How To Judge The Ridgeback’s Unique Ridge

Ridgeback Judging

How To Judge The Ridgeback’s Unique Ridge – The Rhodesian Ridgeback Breed Standard is one of the few remaining standards that utilizes a point system. The “ridge” is worth 20 points out of 100 on this scale. The ridge is the escutcheon, or hallmark, of our breed. Without revisiting too much history, our breed is descended from a native African dog that possessed a ridge of hair growing in the opposite direction on its back. European settlers selectively mixed this indigenous dog with a variety of different breeds to create the modern Ridgeback. The original name of the breed was the African Lion Dog, but it was renamed the Rhodesian Ridgeback to give emphasis to its defining characteristic.

The Ridge | Demystifying Ridgeback Judging Assignment

The Ridge | Demystifying Ridgeback Judging Assignment

Decades of mentoring judges and giving breed seminars has confirmed that many judges are confused by the ridge. The Rhodesian Ridgeback Club of the United States has an excellent, recently revised PowerPoint presentation with a bounty of illustrations and photographs of ridges. Ridges in our presentation are categorized as: desirable, acceptable, and unacceptable. Ridgelessness is a disqualification; therefore, you will not see these dogs in the show ring. A ridge should contain two symmetrical whorls, or crowns. The ridge should start directly behind the shoulder blades and taper to a point between the hips. Serious faults, which should keep dogs from the show ring, include having only one crown, having more than two crowns, having badly off-set crowns, or having a very short ridge. The whorls of the ridge create a fan, or box, at the top of the ridge; the size of this fan is immaterial. There can be a parting of the hair at the top of this box and this should not be confused as being an extra crown.

The Ridge | Demystifying Ridgeback Judging Assignment

The Ridge | Demystifying Ridgeback Judging Assignment

Ridgeback Judging

The Ridge | Demystifying Ridgeback Judging Assignment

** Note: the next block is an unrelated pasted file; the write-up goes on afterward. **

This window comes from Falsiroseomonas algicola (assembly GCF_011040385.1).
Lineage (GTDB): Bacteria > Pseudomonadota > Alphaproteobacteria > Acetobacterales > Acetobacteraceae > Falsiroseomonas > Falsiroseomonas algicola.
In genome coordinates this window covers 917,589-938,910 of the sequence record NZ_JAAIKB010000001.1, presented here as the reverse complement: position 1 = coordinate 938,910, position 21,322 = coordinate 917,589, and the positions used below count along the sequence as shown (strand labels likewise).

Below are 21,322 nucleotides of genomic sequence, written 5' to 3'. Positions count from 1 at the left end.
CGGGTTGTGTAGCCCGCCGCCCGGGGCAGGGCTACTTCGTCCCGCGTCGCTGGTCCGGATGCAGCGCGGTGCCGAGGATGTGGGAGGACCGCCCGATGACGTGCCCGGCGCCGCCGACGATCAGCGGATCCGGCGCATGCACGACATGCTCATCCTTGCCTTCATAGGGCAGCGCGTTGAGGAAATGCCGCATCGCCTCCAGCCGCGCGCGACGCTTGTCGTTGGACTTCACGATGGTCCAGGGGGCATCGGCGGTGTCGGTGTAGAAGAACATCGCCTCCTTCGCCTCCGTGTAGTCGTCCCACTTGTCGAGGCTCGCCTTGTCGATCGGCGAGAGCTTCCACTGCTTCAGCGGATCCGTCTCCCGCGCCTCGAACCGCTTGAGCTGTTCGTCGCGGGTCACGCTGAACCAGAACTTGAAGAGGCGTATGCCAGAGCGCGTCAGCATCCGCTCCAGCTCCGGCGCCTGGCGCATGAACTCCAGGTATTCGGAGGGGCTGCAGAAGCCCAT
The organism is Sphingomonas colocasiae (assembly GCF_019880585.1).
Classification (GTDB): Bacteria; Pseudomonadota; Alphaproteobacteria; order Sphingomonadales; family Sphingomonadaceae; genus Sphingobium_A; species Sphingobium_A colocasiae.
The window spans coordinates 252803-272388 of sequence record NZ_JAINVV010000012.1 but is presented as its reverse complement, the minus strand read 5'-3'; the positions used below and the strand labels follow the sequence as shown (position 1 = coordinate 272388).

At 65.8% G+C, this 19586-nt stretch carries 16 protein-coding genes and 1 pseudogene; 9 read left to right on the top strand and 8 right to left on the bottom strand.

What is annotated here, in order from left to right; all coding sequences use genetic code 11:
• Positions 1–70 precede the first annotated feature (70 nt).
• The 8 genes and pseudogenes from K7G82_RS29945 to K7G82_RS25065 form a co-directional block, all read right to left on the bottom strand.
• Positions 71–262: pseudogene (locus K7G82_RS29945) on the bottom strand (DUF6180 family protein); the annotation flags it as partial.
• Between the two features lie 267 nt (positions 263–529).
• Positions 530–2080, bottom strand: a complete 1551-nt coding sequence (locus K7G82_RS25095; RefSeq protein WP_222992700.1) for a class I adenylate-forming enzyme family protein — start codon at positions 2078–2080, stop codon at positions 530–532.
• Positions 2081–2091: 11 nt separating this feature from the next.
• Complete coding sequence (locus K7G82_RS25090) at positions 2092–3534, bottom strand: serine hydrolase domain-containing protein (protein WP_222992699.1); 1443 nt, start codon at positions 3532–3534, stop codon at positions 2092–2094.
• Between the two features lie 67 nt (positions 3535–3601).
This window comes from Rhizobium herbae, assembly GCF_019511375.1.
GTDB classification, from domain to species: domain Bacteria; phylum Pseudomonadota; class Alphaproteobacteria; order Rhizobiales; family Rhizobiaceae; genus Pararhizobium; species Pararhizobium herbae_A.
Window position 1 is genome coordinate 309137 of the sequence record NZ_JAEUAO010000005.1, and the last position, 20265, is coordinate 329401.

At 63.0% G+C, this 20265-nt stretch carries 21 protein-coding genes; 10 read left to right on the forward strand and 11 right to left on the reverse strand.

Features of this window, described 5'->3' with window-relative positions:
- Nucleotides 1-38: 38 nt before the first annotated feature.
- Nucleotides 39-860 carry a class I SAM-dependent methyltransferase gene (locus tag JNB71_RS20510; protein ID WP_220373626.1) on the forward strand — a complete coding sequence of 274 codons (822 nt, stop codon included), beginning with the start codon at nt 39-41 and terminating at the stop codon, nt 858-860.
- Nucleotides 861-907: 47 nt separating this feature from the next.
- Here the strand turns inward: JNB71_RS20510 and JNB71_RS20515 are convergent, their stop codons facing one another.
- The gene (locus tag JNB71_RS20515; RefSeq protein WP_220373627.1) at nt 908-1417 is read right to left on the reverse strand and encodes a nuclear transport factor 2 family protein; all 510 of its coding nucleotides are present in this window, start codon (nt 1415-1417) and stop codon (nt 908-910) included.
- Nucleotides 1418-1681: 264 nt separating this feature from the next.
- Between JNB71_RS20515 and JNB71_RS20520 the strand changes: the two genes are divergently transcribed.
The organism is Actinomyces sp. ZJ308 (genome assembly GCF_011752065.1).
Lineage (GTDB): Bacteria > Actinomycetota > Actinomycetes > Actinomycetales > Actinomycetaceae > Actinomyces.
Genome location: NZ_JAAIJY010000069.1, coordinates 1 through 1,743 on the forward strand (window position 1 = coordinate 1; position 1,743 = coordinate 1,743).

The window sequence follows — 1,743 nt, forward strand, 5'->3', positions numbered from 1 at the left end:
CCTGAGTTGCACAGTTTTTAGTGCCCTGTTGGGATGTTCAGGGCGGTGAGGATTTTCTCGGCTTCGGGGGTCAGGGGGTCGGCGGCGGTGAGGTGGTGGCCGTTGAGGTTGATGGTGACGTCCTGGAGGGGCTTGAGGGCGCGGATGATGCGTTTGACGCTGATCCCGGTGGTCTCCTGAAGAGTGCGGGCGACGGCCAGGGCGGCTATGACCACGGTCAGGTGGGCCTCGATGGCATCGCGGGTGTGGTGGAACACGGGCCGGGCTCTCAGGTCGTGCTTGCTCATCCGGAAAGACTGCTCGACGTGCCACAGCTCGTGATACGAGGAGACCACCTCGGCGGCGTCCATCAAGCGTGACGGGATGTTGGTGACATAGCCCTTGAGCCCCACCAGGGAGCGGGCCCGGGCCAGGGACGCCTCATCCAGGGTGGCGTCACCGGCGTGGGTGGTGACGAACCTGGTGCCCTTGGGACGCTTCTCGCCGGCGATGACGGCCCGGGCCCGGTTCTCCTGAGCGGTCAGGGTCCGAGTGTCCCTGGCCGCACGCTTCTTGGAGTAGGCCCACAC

The Ridge | Demystifying Ridgeback Judging Assignment Ridgeback Judging

When adjudicating our breed, make sure the ridge is within the realm of acceptable, and then move on and judge the dog. Picture-perfect ridges may sit atop conformational disasters, and slightly imperfect ridges may grace structurally impressive animals.

When evaluating our breed, remember these priorities:

    1. Overall Impression—Athletic, Agile, Powerful, Upstanding, Balanced, and Handsome;
    2. Strong Bladed Bone, Oval Not Round;
    3. Ridge.

I encourage anyone interested in Ridgeback judging to avail themselves of our official presentation and to also seek out mentoring from RRCUS approved mentors.

  • I established Ivy League ridgebacks in 1981 while I was a sophomore in veterinary school at the University of Pennsylvania. My foundation bitch CH.Copyline's Norma Rae went on to be a top 10, multiple group winning bitch. The first litter using the Ivy League prefix was bred in 1983. My program is low volume and high quality. All litters are born and raised in the home. I have been a member of the RRCUS since 1981. I am a past member of the Board of Directors of the RRCUS and I am on the Education Committee.I am the creator of RRCUS Bootcamp, an educatonal experience for the Ridgeback community. I am also on the board of the Mid Hudson Kennel Association. All dogs used in our breeding program have hip, elbow, thyroid, heart and eye, DM and EOAD screens. With very few exceptions, all of our breeding animals are AKC champions. To date, I have bred, owned or co-bred over seventy five champions. I breed a litter in my home every 2-3 years. I do not sell dogs over the internet. All prospective puppy owners must be interviewed in person. Since 2000 my best friend, from veterinary school, Dr.Susan Ralston has collaborated with me. Many of our litters are co-bred. Susan's support and dedication has helped me to achieve many of my breeding and showing successes.

  • Show Comments

  • P O’Brien

    Was kind of disappointed this article didn’t go further into the breed “standard.” I see far too many dogs winning that are huge, well beyond breed standard. Huge heads, huge bodies, nothing moderate about them.

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